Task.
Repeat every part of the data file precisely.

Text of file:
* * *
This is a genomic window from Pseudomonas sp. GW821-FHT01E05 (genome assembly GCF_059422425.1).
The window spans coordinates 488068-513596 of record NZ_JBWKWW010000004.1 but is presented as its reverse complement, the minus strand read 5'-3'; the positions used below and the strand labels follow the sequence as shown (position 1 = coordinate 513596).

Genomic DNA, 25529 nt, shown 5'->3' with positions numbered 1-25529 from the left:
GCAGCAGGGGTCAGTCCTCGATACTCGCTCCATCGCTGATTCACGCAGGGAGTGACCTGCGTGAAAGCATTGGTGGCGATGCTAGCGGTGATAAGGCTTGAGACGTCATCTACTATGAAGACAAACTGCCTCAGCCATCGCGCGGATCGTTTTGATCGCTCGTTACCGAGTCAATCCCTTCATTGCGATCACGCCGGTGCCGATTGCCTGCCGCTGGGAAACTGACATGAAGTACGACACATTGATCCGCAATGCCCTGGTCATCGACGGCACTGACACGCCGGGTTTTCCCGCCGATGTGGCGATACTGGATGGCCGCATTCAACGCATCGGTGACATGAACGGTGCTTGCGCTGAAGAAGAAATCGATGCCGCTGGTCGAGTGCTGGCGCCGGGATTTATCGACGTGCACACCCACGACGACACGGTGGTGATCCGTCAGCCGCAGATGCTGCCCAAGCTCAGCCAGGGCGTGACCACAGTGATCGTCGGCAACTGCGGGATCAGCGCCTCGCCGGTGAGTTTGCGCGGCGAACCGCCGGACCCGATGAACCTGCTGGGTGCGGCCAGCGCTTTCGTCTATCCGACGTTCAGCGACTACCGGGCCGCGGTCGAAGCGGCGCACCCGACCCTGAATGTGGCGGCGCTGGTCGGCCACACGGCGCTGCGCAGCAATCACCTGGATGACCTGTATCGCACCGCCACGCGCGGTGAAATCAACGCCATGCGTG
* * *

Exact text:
This is a genomic window from Pseudomonas sp. GW821-FHT01E05 (genome assembly GCF_059422425.1).
The window spans coordinates 488068-513596 of record NZ_JBWKWW010000004.1 but is presented as its reverse complement, the minus strand read 5'-3'; the positions used below and the strand labels follow the sequence as shown (position 1 = coordinate 513596).

Genomic DNA, 25529 nt, shown 5'->3' with positions numbered 1-25529 from the left:
GCAGCAGGGGTCAGTCCTCGATACTCGCTCCATCGCTGATTCACGCAGGGAGTGACCTGCGTGAAAGCATTGGTGGCGATGCTAGCGGTGATAAGGCTTGAGACGTCATCTACTATGAAGACAAACTGCCTCAGCCATCGCGCGGATCGTTTTGATCGCTCGTTACCGAGTCAATCCCTTCATTGCGATCACGCCGGTGCCGATTGCCTGCCGCTGGGAAACTGACATGAAGTACGACACATTGATCCGCAATGCCCTGGTCATCGACGGCACTGACACGCCGGGTTTTCCCGCCGATGTGGCGATACTGGATGGCCGCATTCAACGCATCGGTGACATGAACGGTGCTTGCGCTGAAGAAGAAATCGATGCCGCTGGTCGAGTGCTGGCGCCGGGATTTATCGACGTGCACACCCACGACGACACGGTGGTGATCCGTCAGCCGCAGATGCTGCCCAAGCTCAGCCAGGGCGTGACCACAGTGATCGTCGGCAACTGCGGGATCAGCGCCTCGCCGGTGAGTTTGCGCGGCGAACCGCCGGACCCGATGAACCTGCTGGGTGCGGCCAGCGCTTTCGTCTATCCGACGTTCAGCGACTACCGGGCCGCGGTCGAAGCGGCGCACCCGACCCTGAATGTGGCGGCGCTGGTCGGCCACACGGCGCTGCGCAGCAATCACCTGGATGACCTGTATCGCACCGCCACGCGCGGTGAAATCAACGCCATGCGTG